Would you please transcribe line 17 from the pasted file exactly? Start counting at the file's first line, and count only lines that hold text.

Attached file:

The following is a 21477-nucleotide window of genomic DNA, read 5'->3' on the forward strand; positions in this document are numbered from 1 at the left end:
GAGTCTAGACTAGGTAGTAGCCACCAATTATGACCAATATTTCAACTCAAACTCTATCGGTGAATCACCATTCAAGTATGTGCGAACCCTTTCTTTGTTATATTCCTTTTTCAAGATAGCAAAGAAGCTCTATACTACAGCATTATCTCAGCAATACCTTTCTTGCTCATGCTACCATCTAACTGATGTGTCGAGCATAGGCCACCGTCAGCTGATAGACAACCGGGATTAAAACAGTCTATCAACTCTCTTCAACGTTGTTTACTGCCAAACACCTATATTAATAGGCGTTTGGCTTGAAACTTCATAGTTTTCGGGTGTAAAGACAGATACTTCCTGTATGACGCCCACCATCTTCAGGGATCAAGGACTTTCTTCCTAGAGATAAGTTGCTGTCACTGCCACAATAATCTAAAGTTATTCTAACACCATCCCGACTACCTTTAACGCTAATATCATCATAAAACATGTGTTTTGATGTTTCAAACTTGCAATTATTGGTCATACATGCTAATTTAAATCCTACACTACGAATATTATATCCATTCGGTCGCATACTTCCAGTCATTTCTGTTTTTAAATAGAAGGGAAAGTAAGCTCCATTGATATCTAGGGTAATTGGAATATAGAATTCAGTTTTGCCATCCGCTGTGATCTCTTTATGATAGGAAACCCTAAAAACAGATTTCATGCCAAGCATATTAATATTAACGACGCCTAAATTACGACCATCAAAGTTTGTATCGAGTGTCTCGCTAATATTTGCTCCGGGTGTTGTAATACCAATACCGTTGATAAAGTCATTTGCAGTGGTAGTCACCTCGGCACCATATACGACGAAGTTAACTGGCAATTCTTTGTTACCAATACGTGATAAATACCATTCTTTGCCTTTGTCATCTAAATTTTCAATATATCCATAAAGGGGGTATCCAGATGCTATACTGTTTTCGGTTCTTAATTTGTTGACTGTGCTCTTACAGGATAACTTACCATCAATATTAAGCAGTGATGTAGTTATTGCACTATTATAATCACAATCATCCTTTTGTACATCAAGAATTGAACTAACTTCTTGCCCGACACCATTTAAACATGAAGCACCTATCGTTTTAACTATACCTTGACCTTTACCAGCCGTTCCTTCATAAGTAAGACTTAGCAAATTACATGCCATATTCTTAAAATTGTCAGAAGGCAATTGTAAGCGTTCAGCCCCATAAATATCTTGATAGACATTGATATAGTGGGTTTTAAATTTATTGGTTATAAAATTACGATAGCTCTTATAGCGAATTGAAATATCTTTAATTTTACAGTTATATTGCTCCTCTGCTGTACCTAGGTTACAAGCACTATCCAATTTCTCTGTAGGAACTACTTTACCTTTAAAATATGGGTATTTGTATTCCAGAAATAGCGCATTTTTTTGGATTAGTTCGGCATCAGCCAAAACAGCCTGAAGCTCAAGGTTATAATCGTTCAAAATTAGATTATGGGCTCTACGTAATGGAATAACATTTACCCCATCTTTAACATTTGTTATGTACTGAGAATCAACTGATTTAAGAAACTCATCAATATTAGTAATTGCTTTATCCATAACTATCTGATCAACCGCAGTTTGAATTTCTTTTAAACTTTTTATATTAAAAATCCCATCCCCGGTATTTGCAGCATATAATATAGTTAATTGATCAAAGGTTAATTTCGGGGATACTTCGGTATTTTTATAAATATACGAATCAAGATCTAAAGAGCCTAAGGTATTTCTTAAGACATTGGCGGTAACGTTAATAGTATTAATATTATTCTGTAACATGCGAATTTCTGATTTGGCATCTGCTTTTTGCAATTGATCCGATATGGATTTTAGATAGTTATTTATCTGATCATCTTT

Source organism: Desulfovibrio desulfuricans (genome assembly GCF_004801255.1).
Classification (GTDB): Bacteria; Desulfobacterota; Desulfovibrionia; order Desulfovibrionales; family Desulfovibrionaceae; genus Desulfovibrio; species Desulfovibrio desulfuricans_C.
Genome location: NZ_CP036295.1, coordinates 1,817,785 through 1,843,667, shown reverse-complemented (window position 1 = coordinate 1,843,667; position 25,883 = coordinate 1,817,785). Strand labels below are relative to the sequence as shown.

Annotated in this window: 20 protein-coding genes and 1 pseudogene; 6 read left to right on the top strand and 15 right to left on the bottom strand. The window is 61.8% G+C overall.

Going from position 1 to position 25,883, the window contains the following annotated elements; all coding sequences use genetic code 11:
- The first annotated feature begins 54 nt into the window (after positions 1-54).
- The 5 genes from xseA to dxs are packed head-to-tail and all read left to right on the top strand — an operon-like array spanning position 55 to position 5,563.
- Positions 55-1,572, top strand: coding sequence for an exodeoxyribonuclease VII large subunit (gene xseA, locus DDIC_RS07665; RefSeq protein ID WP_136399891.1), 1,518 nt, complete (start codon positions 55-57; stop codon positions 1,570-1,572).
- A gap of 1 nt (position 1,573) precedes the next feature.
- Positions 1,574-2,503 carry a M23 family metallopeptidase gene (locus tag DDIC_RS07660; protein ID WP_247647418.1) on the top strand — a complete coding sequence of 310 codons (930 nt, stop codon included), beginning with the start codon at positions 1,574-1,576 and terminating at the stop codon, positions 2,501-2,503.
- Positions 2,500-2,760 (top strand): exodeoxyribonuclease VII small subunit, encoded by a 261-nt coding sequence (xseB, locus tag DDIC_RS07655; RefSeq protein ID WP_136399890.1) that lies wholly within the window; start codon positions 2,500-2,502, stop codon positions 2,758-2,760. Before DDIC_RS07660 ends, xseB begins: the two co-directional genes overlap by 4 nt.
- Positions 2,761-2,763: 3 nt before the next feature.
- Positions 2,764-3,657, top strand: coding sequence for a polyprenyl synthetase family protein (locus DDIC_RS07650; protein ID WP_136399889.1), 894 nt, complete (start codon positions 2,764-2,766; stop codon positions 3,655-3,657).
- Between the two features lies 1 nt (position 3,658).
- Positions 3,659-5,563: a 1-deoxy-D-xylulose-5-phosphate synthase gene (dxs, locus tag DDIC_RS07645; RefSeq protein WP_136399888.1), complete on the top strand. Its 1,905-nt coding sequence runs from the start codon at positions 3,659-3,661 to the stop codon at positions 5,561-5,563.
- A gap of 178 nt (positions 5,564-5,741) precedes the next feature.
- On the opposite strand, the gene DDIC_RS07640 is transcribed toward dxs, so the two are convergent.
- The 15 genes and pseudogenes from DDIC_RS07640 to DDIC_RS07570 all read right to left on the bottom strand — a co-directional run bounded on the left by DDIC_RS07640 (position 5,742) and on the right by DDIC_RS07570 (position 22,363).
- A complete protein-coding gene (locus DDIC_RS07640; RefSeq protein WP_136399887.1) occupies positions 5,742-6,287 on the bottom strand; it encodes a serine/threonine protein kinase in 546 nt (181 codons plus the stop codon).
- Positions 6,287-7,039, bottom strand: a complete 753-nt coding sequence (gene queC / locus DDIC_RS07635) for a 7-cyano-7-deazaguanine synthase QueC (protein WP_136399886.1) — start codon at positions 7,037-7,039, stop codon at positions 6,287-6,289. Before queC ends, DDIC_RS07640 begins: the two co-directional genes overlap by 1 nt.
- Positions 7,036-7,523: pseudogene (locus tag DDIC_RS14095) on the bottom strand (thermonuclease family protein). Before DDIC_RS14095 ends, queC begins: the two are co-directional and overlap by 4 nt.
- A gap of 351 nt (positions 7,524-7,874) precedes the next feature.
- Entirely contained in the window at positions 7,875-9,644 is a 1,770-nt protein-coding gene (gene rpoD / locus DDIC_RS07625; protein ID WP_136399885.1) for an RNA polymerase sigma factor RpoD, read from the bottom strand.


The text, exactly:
- Positions 3,659-5,563: a 1-deoxy-D-xylulose-5-phosphate synthase gene (dxs, locus tag DDIC_RS07645; RefSeq protein WP_136399888.1), complete on the top strand. Its 1,905-nt coding sequence runs from the start codon at positions 3,659-3,661 to the stop codon at positions 5,561-5,563.